Factsheet: NAFTA and Water

PDFHow NAFTA puts our water at risk

U.S. President Donald Trump has made it clear that he thinks the North American Free Trade Agreement (NAFTA) has been a bad deal for the United States. He has called Canada and Mexico to the table to renegotiate the deal.

President Trump wants to put “America First” in NAFTA, or walk away from the deal. For years, we have seen the ravages of NAFTA – the Chapter 11 corporate lawsuits that have cost Canada millions of dollars and eroded our environmental and public policy, hollowed out manufacturing towns and put hundreds of thousands of people out of work, and created greater inequality in Canada, the U.S. and Mexico.

The Council of Canadians is calling for three major things to make NAFTA a fairer deal:

  • Eliminate Chapter 11, the investor-state dispute settlement (ISDS) process. ISDS provisions give corporations the right to sue the Canadian government, often for millions – even billions – of dollars, if any public policy or government action denies them investment or profit opportunities.
  • Remove all references to water as a good, service or investment. Canada is vulnerable to bulk water exports and increased water privatization with this NAFTA rule.
  • Eliminate NAFTA’s energy proportionality rule. This rule requires Canada to export a locked-in percentage of our energy production to the U.S. This means more production in the environmentally destructive tar sands, which will stop us from meeting our climate commitments.

A growing water crisis

Water is life. Without it, we cannot live. In 2010, the United Nations recognized the human right to water and sanitation, acknowledging that clean drinking water and sanitation are essential to the realization of all human rights.

Water, which was once thought to exist in abundance, is now facing pressure from misuse, over-extraction and relentless pollution. The world’s water sources are finite and world-wide demands are increasing. We are facing a global water crisis of unprecedented proportions. The UN reports that the demand for water will increase by 55 per cent over the next 15 years. By that time, global water resources will meet only 60 per cent of the world’s demand. The water crisis could affect as many as 7 billion people by 2075.

Trade agreements like NAFTA put water at even more risk by defining it as a commodity that can be bought and sold.

Water is a tradeable good in NAFTA

In NAFTA, water is defined as a “tradeable good.” It is also referenced as a “service” or “investment.” As Council of Canadians Honorary Chairperson Maude Barlow points out in her book Boiling Point, “included in the annex [of NAFTA] that lists all the goods to be covered by the agreements are ‘waters, including natural or artificial mineral waters, and aerated waters not containing added sugar or other sweetening matter nor flavouring; ice and snow.’”

NAFTA dramatically limits the federal government’s ability to stop provinces from selling water. If a provincial government decides to sell water to parched U.S. states, the federal government would be powerless to turn off the tap. And NAFTA’s proportionality clause would mean the province couldn’t cut back on the amount of water it was sending to the U.S. even in times of drought.

Removing all references to water as a good from NAFTA would end the debate on whether the federal and provincial bans on water exports are sufficient, as it would remove any potential for a NAFTA challenge. At the same time, NAFTA’s ISDS provisions, which allow corporations to sue governments over new laws or regulations that might restrict their profits, must also be removed.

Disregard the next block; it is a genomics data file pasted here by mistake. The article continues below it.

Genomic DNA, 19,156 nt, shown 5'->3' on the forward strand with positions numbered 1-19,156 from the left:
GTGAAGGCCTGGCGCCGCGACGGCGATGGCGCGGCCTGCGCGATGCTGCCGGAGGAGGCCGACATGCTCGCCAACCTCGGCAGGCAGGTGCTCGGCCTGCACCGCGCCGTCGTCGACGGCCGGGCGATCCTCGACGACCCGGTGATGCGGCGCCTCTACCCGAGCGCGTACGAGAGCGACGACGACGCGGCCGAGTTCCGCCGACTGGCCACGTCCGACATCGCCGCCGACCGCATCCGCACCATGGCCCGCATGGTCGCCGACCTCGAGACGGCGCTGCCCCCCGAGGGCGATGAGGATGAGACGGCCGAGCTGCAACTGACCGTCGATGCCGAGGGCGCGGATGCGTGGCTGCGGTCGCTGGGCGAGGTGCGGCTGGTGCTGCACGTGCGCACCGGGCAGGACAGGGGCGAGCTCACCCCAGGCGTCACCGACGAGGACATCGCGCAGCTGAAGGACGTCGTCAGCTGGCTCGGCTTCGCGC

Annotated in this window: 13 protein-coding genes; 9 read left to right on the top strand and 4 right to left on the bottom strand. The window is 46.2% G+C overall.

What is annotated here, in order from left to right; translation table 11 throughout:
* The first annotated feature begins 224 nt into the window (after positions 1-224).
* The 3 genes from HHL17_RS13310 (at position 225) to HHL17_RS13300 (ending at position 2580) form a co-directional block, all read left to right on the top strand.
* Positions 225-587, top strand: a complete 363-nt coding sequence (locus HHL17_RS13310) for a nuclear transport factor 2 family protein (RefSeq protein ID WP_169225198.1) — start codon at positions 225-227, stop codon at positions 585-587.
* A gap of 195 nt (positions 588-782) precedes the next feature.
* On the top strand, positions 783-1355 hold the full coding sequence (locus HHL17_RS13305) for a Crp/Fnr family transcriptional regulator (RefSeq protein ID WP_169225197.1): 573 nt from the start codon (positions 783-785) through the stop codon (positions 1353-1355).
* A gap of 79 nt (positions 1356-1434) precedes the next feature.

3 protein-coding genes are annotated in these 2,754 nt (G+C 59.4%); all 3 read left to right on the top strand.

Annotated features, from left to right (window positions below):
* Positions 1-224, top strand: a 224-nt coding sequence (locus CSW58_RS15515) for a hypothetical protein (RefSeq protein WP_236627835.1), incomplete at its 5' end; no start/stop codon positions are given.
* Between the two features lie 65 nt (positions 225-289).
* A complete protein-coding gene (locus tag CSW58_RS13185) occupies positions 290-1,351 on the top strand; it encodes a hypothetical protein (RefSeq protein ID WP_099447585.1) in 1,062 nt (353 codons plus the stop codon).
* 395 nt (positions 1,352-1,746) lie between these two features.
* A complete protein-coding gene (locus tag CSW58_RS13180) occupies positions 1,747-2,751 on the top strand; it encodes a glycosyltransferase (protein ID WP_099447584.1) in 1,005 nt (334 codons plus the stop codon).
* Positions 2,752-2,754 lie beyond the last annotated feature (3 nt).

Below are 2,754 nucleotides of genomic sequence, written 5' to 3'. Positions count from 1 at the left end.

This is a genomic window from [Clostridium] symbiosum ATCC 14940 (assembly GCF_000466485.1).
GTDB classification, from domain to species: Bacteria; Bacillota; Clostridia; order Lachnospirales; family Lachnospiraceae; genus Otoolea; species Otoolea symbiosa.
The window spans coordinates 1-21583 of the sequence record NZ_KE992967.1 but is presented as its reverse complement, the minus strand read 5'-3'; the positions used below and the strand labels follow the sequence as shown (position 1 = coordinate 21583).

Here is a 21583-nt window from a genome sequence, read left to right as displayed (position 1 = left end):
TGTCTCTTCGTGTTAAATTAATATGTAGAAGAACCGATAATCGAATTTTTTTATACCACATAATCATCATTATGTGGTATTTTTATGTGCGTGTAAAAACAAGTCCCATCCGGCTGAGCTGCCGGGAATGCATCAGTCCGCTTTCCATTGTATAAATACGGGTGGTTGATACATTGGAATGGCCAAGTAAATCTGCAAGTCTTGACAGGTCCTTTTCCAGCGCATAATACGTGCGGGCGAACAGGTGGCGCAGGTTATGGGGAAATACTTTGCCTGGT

Water as an investment

Removing water as an “investment” and excluding NAFTA’s ISDS provisions would make it much harder for foreign corporations to use trade treaties to fight domestic or international rules that protect water. Canada has already been sued for laws protecting water including:

  • American water giant Sunbelt Inc. challenged British Columbia’s water protection legislation, along with its moratorium on bulk water exports from the province, demanding $50 million.
  • V.G. Gallo, a Canadian company that planned to dump Toronto’s municipal waste in an artificial lake in northern Ontario sued the Canadian government for $105 million when the Ontario government passed legislation blocking the project.
  • The American corporation Bilcon proposed to build a massive quarry and marine terminal on the Digby Neck peninsula in southwestern Nova Scotia. When a joint panel said no to the application, Bilcon sued under NAFTA’s ISDS provisions for more than $100 million.

Water as a service

Removing water as a “service” would help protect water as an essential public service. When services are provided by private corporations, NAFTA provisions limit the involvement of the public sector. NAFTA’s negative list approach means that unless a service is specifically exempted, it must be opened up to the private sector. Examples around the world have shown the impacts privatization has on water services, including increased rates, less accessibility and poorer quality.

Water isn’t just exported in its raw form. Water services, through water delivery and waste treatment are also important services. In Canada, these services are made more accessible when they are provided through the public sector.

Take action!

Many corporations see water as a marketable good. The global annual market for water will be worth just under $300 billion by 2020, making it very profitable for companies to buy and sell water. You can take action by calling on the Canadian government to strengthen water protections in NAFTA and stop companies from profiting from our water. Water must be removed as a tradeable good, service or investment in any renegotiated NAFTA deal. Instead, water should be protected as a human right, available to people and communities who need it.

Thursday, July 13, 2017